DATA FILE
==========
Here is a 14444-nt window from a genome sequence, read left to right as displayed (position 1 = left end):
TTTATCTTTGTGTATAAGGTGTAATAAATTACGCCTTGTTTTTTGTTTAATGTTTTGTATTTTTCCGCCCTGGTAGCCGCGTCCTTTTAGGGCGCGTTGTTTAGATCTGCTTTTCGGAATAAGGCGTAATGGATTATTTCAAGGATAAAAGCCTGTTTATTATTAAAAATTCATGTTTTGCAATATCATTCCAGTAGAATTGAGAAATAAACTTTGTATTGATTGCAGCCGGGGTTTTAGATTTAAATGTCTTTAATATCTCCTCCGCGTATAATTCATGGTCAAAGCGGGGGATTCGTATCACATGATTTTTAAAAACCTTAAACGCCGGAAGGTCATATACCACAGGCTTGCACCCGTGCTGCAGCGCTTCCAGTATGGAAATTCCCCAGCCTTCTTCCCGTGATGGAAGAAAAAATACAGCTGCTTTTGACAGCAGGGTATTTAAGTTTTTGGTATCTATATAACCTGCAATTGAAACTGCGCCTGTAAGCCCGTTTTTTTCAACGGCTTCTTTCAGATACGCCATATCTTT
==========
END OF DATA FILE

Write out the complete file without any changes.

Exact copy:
Here is a 14444-nt window from a genome sequence, read left to right as displayed (position 1 = left end):
TTTATCTTTGTGTATAAGGTGTAATAAATTACGCCTTGTTTTTTGTTTAATGTTTTGTATTTTTCCGCCCTGGTAGCCGCGTCCTTTTAGGGCGCGTTGTTTAGATCTGCTTTTCGGAATAAGGCGTAATGGATTATTTCAAGGATAAAAGCCTGTTTATTATTAAAAATTCATGTTTTGCAATATCATTCCAGTAGAATTGAGAAATAAACTTTGTATTGATTGCAGCCGGGGTTTTAGATTTAAATGTCTTTAATATCTCCTCCGCGTATAATTCATGGTCAAAGCGGGGGATTCGTATCACATGATTTTTAAAAACCTTAAACGCCGGAAGGTCATATACCACAGGCTTGCACCCGTGCTGCAGCGCTTCCAGTATGGAAATTCCCCAGCCTTCTTCCCGTGATGGAAGAAAAAATACAGCTGCTTTTGACAGCAGGGTATTTAAGTTTTTGGTATCTATATAACCTGCAATTGAAACTGCGCCTGTAAGCCCGTTTTTTTCAACGGCTTCTTTCAGATACGCCATATCTTT